The game's writer, Hardy, wrote a post on our forum (linked to in the "Real origin" section above) about incorporating the meaning of the game's name into the story. It appears that he leaned towards the translation of "oni" as "monster". If one searches Oni's dialogue for "monster", a theme develops from the five occurrences of the term. First, Barabas is described as a monster (see "Barabas" section below to see how Hardy applied myths about the oni to Barabas). Then Konoko describes Muro and his men as monsters, fearful that the Chrysalis will do the same to her. During her attack on the TCTF HQ, Konoko tells an unnamed NPC that she was made into a monster when she was implanted with the Chrysalis. But Konoko has not fully decided whether she is any better than Muro and his men until the point at which the player has to decide whether to kill Griffin. Each scenario, sparing him and killing him, contains separate "outro" lines which use the word "monster". If she spares Griffin, Konoko says that she won't be "the monster you thought I would be". If she kills Griffin, Konoko puts the blame on him for her actions, calling him a monster for what he did to her.
Finally, though the game refers to him as "Mutant" Muro, Muro's transformation in the killed-Griffin scenario is certainly monstrous, and no doubt intended to reflect Konoko's own choice to take Griffin's life and what that might portend for her development as a symbiote.
Red oni & blue oni
As TV Tropes explains here, oni are most often depicted as red and blue. Over time, personalities were associated with these colors and used as character tropes. While normally the red-oni character is the fiery one and the blue-oni character is the cool, collected one, this can be inverted too. It's probably worth noting here that Konoko's Daodan aura is blue and Muro's is red ;-)
Transformation through anger
As a Portuguese article states, "It is also said that a man with anger will transform into an oni. Japanese folklore also says that a wife of great jealousy will become a Hannya, that is, a female oni. [...] The Buddhist oni is not always an evil force; in the Buddhist legends there are stories of monks who, after death, became oni in order to protect their temples from disasters. The belief in oni reached its zenith in the 18th and 19th centuries."
At the very least, this describes Mutant Muro well. For that matter, all the known Daodan symbiotes are violent individuals. Barabas is an elite Striker, and Mukade tempts Mai to come over to the dark side and 'embrace the oblivion'; Mai ends their fight with gratuitous violence. Kerr tells her later that her final form will be a manifestation of her true self, leaving us to wonder if her true self is naughty or nice, and what appearance this will result in.
Incidentally, mukade are large centipedes native to Japan. Pagan mythology depicts giant versions of these things alongside gods, dragons and other beasts. As opposed to e.g. dragons, the Mukade were irredeemably vile, so of all the beast-gods they're the most likely to fall in the category of oni, super-oni even.... See Mukade's page for more.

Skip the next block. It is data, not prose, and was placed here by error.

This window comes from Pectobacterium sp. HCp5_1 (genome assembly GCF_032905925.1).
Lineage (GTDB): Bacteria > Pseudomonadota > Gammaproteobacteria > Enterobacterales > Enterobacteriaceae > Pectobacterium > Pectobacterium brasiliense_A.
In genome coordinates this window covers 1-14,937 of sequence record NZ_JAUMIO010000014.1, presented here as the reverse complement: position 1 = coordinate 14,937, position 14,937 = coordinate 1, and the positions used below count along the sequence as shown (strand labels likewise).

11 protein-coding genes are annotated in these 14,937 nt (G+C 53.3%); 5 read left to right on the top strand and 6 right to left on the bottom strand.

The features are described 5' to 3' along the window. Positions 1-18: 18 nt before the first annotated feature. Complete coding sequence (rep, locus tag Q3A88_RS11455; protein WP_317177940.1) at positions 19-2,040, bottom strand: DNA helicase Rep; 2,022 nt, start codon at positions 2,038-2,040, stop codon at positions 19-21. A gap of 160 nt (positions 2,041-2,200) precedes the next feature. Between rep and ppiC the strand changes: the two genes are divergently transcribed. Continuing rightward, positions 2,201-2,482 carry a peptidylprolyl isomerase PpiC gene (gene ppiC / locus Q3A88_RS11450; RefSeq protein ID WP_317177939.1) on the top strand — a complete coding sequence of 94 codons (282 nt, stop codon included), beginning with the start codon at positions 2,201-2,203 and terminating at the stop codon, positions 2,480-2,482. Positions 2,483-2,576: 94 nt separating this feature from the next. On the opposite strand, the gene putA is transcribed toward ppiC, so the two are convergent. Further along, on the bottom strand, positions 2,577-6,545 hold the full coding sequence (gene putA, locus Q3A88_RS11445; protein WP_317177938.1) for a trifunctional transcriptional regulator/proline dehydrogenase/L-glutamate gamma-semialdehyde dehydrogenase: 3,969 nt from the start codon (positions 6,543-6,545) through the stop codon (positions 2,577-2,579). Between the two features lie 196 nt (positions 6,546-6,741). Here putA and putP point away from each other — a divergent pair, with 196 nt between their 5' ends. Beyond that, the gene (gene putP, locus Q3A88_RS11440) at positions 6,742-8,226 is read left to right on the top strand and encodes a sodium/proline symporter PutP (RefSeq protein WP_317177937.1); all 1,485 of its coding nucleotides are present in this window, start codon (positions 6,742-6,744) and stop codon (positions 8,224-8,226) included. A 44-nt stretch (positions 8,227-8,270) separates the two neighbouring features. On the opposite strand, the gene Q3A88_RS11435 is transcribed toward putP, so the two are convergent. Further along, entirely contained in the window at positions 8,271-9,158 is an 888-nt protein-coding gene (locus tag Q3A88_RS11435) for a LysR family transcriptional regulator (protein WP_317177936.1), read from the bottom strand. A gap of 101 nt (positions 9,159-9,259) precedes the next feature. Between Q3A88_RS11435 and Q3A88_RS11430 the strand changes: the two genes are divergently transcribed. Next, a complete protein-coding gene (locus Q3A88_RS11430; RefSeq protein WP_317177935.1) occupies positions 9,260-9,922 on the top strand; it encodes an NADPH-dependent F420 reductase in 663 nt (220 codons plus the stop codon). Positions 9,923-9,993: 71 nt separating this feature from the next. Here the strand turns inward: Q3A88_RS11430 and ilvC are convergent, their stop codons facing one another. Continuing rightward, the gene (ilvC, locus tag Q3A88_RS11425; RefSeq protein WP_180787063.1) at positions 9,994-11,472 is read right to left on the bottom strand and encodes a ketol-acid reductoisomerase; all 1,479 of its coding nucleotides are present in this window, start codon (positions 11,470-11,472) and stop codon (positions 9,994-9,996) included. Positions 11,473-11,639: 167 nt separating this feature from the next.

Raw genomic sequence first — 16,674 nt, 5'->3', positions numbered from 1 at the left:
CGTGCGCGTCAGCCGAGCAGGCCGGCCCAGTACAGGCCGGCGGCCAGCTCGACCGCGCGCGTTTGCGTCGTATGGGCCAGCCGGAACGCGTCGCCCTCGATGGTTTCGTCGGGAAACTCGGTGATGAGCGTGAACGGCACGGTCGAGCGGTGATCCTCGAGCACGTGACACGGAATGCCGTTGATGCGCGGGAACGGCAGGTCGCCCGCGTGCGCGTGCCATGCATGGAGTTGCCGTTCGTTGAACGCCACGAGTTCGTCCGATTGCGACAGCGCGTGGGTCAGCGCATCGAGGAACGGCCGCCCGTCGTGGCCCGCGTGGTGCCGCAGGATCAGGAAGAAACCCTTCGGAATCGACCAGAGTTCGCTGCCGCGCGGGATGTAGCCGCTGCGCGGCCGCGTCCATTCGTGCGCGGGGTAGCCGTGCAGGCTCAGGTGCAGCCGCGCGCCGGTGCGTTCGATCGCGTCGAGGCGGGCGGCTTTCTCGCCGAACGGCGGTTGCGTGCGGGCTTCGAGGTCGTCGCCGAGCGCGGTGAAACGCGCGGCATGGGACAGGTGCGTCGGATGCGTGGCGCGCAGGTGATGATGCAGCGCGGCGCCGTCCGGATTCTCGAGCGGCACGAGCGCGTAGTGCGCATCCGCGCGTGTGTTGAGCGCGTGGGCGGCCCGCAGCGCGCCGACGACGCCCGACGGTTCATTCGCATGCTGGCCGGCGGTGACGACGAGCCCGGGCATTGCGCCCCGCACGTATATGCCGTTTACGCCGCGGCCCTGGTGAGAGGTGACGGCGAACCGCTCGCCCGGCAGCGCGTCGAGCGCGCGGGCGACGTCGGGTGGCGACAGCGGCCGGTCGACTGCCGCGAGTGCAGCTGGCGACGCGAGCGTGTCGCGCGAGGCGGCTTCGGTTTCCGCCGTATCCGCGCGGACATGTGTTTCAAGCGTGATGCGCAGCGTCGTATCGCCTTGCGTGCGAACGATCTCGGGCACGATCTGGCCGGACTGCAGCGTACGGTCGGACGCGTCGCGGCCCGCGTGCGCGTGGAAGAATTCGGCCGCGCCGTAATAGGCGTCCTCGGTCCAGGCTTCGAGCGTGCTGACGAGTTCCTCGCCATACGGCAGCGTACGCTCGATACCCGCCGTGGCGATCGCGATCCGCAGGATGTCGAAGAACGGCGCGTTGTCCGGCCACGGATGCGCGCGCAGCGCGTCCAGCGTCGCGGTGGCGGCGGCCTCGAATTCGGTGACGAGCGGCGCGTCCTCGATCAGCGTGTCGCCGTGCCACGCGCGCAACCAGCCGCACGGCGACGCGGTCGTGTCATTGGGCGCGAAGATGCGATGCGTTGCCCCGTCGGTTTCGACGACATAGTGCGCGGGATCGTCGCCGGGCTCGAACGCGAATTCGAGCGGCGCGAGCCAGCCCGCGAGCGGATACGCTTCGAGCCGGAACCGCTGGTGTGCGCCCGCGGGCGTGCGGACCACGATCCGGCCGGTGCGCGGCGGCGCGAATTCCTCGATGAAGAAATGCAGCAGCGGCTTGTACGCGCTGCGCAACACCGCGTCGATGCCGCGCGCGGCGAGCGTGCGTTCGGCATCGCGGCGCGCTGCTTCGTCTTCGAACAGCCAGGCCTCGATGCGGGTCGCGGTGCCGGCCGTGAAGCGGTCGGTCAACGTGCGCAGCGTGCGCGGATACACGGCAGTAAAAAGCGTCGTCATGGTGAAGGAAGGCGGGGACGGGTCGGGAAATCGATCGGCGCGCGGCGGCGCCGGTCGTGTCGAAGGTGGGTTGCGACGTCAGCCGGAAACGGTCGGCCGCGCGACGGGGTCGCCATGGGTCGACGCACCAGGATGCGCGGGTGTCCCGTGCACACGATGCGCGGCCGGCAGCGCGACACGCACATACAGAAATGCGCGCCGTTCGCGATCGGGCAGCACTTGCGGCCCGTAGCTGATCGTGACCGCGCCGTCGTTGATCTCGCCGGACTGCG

The Japanese have a saying, "oni ni kanabo", "like an oni with its iron club". The phrase conveys the concept of an already strong entity with a weapon to make it even stronger. In line with that, Barabas is already represented as a very strong fighter, and on top of that, he has the game's biggest weapon in his hands when Konoko first confronts him.
But there's more. Barabas also possesses a regenerative ability, which is an occasional attribute of oni, as well as horns, and to top it all off, he's guarding a gate, as many oni do in folk tales. Coincidence?
- Dark Horse's comics series (scans here) works in the original understood meaning of "oni", "ghosts". Thus, in issue 1, "Syndicate thieves have been spreading rumors of a ghost-like entity that attacks them after successful jobs and steals their loot". In issues 2 and 3, "mysterious 'ghosts' are plaguing Syndicate operations, and Agent Konoko, while investigating the Syndicate, finds out what these 'ghosts' are."
- The Iron Demon is an oni (demon), at least in name. The "Iron" may be a reference to the kanabo, discussed in the "Barabas" section above. The Dark Horse comic runs the risk of being too on the nose by also equipping the Iron Demon with a literal iron club.
Alternate universe titles for Oni
What if Brent had received an accurate response that day as to the Japanese word for "ghost"? Well, the most common words for ghost seem to be youkai, yurei, youma, and konpaku. So in an alternate universe, it could be that we're all big "Youma" fans or avid players of "Youkai".
It's probably worth pointing out here that an "ou" is one of the ways of representing the long 'o' sound in the standard Hepburn romanization system. The sound can be written as an 'o' with a macron: ō. Since most English speakers don't know the proper reading of "ou", they would be inclined to pronounce "youma" as "yuu-ma" when it should really be said "yoh-ma". So presumably Bungie would have ended up just writing it "Yoma" or "Yokai" to avoid confusion if Brent had used one of those words for the project's code name instead of "Oni".